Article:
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Linux Will Finally Stop Flickering With AMD Stoney Ridge On 4K Displays

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  • WGH_
    replied
    Lol, reminds me that turning IOMMU on breaks audio output through HDMI on my 6+ year old Intel laptop.

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  • foobaz
    replied
    Originally posted by pegasus View Post
    My rx550 does that too on 4k screen
    My RX 560 flickered on 1440p. These commands fixed it but I had to run them every reboot:

    echo manual > /sys/class/drm/card0/device/power_dpm_force_performance_level
    echo 1 > /sys/class/drm/card0/device/pp_dpm_mclk


    There are three possible values for memory clock: 0, 1 and 2. Change it to 0 for low power or 2 for high performance.

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  • agd5f
    replied
    Originally posted by intelfx View Post

    Hmm, then wouldn't have it sufficed to only disable IOMMU if the board is actually experiencing the condition you describe (display buffer in system memory)?
    The IOMMU driver needs to load way before the device drivers do, so we'd end up needing to pull a lot of GPU driver logic into the IOMMU driver to figure out if it should be enabled for not.

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  • M@GOid
    replied
    So I noticed the IOMMU is disabled by default in BIOS on the boards I have. Actually I only enabled it on a Gigabyte AM3+ board for a FX8350 I had, because of USB problems.

    So what exactly would I loose if I disable it? Because if is disable by default on most BIOS/UEFI, it must not be that important for normal use.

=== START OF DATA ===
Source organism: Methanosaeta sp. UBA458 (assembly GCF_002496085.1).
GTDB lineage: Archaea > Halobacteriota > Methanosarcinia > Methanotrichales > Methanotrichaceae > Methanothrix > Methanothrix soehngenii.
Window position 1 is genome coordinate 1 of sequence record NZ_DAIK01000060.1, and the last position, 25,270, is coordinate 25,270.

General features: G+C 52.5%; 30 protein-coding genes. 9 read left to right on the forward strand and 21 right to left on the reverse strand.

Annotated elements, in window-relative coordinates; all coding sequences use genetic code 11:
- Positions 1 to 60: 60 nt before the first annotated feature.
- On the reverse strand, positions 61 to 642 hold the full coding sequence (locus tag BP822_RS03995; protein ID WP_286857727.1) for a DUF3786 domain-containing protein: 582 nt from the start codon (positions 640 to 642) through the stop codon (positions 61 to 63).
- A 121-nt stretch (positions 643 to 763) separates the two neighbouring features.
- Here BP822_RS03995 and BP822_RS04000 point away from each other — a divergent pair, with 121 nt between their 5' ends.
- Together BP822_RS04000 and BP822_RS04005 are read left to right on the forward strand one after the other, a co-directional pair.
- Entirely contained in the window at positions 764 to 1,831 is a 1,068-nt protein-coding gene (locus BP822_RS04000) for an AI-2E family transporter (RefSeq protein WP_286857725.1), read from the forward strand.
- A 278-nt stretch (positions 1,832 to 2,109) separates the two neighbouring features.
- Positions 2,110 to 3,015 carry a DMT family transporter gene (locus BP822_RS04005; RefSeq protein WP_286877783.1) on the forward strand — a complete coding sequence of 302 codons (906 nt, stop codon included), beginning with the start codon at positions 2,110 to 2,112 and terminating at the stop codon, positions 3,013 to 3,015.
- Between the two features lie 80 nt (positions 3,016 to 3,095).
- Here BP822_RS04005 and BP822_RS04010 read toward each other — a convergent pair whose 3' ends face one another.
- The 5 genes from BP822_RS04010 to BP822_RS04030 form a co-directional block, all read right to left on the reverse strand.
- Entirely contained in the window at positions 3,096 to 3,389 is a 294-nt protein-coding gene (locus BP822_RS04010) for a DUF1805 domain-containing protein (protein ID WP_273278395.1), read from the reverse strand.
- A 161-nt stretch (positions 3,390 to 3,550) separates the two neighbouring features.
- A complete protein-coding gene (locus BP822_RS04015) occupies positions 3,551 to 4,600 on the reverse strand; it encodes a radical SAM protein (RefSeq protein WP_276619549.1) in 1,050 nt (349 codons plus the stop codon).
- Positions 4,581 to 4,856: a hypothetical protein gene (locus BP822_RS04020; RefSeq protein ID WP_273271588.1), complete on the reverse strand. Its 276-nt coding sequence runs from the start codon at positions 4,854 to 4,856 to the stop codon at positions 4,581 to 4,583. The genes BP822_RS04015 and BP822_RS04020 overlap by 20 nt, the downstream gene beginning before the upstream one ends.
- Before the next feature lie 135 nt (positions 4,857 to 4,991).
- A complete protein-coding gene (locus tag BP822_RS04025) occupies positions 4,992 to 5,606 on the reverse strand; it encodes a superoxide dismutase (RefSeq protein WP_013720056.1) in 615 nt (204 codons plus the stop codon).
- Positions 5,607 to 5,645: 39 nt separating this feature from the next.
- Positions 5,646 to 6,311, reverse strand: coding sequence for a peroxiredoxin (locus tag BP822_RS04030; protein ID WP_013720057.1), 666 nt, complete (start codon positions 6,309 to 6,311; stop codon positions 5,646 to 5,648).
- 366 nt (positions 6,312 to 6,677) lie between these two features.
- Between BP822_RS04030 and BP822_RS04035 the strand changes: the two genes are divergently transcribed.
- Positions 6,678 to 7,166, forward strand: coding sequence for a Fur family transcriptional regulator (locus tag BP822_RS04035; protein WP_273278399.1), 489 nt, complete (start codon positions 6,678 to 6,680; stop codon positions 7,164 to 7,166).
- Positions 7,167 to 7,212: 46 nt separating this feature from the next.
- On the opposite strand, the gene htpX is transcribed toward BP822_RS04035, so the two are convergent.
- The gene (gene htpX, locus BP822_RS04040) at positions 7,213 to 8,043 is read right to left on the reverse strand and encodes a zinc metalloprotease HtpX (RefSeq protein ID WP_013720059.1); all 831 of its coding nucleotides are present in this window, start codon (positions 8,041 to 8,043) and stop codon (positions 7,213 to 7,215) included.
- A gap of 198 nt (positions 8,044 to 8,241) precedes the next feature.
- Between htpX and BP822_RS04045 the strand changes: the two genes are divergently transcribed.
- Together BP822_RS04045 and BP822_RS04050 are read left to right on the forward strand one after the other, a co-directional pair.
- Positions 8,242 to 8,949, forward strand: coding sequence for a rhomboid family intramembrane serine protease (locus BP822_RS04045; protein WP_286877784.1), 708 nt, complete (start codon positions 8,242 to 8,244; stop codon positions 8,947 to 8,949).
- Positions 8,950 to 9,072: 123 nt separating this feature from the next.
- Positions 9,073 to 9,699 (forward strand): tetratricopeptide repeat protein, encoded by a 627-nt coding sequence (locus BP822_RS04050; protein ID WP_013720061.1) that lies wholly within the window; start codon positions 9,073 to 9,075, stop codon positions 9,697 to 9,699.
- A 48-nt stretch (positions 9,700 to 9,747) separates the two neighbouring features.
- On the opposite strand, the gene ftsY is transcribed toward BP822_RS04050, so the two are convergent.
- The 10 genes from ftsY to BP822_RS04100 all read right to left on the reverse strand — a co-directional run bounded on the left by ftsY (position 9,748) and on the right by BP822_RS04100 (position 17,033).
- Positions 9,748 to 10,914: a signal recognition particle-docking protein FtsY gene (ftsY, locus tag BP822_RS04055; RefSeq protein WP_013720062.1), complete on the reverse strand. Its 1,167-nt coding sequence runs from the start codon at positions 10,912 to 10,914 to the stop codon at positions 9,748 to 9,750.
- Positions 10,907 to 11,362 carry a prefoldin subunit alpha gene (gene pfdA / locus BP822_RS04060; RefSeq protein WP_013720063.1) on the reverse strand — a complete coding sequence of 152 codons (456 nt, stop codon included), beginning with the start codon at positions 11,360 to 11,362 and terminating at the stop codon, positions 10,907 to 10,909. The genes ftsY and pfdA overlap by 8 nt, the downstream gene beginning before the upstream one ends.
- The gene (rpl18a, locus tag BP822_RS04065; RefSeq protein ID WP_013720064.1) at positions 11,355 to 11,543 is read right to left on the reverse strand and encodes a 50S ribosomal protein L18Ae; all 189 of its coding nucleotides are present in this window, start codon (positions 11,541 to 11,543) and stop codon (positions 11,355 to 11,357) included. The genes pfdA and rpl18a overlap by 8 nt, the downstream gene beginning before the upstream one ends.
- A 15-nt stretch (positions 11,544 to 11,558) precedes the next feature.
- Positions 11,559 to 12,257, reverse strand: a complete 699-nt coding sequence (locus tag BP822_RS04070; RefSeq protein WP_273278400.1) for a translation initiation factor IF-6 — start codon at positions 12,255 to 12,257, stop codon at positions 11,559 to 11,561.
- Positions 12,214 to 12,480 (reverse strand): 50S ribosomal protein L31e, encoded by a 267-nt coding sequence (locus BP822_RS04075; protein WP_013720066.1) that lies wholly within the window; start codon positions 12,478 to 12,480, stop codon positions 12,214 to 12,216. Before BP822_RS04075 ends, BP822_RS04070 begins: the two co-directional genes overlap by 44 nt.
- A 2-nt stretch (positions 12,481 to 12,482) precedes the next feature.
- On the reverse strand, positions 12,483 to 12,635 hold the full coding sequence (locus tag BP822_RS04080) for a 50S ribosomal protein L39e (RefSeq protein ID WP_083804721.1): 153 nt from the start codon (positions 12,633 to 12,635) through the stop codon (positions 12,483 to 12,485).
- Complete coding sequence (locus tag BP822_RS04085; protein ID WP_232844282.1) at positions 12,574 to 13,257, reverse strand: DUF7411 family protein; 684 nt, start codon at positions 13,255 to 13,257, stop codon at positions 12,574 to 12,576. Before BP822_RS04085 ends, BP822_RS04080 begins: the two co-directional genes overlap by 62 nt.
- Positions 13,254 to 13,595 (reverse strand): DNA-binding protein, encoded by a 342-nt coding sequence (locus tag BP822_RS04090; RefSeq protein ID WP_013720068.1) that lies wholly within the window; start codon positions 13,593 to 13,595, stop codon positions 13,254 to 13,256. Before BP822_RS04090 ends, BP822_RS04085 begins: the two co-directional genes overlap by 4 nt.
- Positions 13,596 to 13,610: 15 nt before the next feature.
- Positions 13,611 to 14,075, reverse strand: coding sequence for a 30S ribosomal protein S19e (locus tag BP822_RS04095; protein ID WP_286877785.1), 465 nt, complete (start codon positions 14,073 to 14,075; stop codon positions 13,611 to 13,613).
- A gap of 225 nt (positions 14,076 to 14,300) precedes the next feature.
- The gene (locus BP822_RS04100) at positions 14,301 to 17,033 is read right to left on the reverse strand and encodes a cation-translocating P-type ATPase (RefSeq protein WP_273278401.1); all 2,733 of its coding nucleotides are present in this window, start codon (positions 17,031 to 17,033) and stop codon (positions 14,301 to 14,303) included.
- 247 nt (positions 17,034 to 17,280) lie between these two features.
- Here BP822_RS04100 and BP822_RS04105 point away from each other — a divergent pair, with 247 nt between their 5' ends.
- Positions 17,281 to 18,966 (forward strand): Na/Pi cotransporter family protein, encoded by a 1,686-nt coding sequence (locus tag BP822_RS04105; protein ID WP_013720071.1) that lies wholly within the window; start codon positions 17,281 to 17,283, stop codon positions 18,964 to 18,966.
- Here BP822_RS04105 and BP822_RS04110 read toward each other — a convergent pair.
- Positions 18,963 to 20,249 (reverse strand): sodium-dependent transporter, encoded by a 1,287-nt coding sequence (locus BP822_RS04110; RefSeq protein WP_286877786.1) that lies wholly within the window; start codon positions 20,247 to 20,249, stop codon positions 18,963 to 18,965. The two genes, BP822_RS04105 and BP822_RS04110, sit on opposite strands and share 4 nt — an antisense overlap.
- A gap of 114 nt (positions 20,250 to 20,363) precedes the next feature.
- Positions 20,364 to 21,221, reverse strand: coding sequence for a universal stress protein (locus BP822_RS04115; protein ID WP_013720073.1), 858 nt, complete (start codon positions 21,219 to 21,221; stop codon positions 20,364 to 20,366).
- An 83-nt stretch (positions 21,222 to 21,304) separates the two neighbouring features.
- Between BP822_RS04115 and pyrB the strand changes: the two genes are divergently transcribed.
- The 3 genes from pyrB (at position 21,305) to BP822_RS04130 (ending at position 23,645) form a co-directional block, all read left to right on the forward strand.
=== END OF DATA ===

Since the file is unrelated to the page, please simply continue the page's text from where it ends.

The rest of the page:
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  • intelfx
    replied
    Originally posted by agd5f View Post
    For a little background, this only affects Stoney boards with limited vram (carve out) where the display buffer ends up in system memory because there is not enough room in vram. The IOMMU adds extra latency on top of the additional latency required for the GPU page tables required for creating the linear map of the system memory pages in the GPU's address space. IOMMU + GFX was never plan of record for displays in system memory and windows never used the IOMMU at all. All Linux SKUs had a larger carve out by default to accommodate this limitation. Most stoney boards had a larger carve out so they never hit this case in the first place. Even if you did hit this case, things like the display timing and speed of memory could have affected it so you may not have actually had any flickering.
    Hmm, then wouldn't have it sufficed to only disable IOMMU if the board is actually experiencing the condition you describe (display buffer in system memory)?

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  • lowlands
    replied
    Kudos to the devs for providing a fix for aging hardware.

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  • dwagner
    replied
    Originally posted by pegasus View Post
    My rx550 does that too on 4k screen but not on 1080p screen. I'll try disabling iommu to see if there's any difference.
    "disable iommu" is among the frequently rumored miracle cures for all kinds of amdgpu driver ailments, but don't bet your money on it.

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  • pegasus
    replied
    My rx550 does that too on 4k screen but not on 1080p screen. I'll try disabling iommu to see if there's any difference.

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  • agd5f
    replied
    For a little background, this only affects Stoney boards with limited vram (carve out) where the display buffer ends up in system memory because there is not enough room in vram. The IOMMU adds extra latency on top of the additional latency required for the GPU page tables required for creating the linear map of the system memory pages in the GPU's address space. IOMMU + GFX was never plan of record for displays in system memory and windows never used the IOMMU at all. All Linux SKUs had a larger carve out by default to accommodate this limitation. Most stoney boards had a larger carve out so they never hit this case in the first place. Even if you did hit this case, things like the display timing and speed of memory could have affected it so you may not have actually had any flickering.
    Last edited by agd5f; 02-20-2020, 03:23 PM.

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  • horizonbrave
    replied
    wow, only 4 years....

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